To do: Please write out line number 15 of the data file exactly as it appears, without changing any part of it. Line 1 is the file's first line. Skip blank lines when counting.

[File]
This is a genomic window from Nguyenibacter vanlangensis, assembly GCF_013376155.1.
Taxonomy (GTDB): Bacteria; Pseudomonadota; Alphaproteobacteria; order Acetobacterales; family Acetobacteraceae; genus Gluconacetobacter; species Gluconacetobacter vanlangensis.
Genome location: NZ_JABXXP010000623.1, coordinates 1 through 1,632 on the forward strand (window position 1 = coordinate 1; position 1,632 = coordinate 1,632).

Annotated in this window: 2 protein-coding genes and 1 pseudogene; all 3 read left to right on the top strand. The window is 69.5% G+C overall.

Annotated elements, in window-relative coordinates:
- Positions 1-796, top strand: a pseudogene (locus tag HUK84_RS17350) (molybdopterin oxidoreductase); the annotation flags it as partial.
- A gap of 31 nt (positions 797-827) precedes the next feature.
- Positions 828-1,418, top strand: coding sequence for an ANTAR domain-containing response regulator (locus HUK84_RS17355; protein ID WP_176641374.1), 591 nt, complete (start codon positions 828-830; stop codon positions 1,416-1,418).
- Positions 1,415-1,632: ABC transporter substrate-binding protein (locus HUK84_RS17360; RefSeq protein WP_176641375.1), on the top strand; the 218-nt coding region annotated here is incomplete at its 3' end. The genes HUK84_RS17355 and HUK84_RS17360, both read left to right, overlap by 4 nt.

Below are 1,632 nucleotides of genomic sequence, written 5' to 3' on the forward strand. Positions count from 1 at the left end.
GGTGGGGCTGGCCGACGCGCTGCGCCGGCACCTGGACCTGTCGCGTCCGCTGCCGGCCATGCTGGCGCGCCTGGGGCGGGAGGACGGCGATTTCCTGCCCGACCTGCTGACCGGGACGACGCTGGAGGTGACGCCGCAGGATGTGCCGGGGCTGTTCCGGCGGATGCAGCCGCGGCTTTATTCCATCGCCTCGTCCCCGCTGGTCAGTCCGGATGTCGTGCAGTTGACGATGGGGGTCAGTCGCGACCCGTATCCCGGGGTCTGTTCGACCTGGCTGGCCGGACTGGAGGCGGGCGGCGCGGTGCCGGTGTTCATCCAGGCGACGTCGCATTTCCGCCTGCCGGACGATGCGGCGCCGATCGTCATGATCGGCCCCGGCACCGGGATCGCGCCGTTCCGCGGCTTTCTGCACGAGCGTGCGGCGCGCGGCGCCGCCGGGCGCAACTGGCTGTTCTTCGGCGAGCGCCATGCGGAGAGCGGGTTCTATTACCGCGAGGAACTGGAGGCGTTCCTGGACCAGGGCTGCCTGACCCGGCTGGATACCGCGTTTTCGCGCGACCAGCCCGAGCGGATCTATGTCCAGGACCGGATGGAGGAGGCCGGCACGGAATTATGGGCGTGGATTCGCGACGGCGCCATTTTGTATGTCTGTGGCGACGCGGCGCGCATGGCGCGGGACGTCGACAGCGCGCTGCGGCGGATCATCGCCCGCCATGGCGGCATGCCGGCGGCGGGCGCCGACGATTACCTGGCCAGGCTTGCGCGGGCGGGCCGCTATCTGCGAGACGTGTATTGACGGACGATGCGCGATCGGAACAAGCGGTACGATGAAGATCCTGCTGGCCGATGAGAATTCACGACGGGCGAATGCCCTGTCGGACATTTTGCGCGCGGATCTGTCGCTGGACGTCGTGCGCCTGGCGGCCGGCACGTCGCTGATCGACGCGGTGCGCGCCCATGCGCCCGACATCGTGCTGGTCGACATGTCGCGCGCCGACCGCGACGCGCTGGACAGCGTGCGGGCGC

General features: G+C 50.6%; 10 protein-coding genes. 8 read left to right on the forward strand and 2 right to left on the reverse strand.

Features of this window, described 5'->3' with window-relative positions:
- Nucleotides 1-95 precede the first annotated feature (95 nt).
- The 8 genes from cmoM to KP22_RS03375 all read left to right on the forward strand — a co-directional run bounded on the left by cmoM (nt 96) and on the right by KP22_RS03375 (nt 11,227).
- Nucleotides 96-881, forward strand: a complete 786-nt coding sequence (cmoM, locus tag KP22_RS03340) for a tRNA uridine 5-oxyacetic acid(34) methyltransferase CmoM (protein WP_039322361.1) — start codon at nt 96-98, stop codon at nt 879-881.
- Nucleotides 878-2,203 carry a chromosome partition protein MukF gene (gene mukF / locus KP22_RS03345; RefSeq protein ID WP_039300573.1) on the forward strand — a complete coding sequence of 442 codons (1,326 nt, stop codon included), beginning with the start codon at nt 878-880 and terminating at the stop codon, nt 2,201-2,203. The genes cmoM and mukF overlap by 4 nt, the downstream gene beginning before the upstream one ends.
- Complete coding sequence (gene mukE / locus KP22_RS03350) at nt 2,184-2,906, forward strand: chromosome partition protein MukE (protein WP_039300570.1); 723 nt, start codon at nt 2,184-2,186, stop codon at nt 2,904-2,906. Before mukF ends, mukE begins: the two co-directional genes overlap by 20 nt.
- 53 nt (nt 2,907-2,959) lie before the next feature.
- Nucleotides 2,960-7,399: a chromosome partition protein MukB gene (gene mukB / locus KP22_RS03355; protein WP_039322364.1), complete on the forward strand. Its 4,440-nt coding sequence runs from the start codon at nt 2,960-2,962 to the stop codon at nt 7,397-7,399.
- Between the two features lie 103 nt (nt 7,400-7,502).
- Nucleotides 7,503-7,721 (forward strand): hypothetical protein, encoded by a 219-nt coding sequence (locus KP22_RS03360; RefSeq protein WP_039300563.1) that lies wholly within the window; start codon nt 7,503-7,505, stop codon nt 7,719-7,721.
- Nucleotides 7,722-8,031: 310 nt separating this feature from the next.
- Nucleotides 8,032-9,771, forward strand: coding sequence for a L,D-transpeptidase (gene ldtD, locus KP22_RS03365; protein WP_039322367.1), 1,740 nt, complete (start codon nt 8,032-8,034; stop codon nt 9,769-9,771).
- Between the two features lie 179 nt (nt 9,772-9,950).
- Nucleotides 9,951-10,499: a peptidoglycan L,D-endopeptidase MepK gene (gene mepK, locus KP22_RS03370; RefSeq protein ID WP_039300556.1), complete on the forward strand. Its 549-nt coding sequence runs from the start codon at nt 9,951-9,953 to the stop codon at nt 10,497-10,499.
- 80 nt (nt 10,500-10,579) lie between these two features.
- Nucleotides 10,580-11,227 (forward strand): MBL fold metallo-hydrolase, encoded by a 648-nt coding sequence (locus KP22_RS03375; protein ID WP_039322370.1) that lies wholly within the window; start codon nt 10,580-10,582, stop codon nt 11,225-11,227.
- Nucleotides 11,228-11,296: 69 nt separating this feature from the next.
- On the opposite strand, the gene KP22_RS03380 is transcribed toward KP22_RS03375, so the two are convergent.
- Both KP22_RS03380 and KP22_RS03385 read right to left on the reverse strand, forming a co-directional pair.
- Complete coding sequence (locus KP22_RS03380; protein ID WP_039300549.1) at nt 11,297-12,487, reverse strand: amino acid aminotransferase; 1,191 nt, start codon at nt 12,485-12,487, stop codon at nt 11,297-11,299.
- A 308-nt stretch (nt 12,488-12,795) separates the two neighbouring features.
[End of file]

- The 8 genes from cmoM to KP22_RS03375 all read left to right on the forward strand — a co-directional run bounded on the left by cmoM (nt 96) and on the right by KP22_RS03375 (nt 11,227).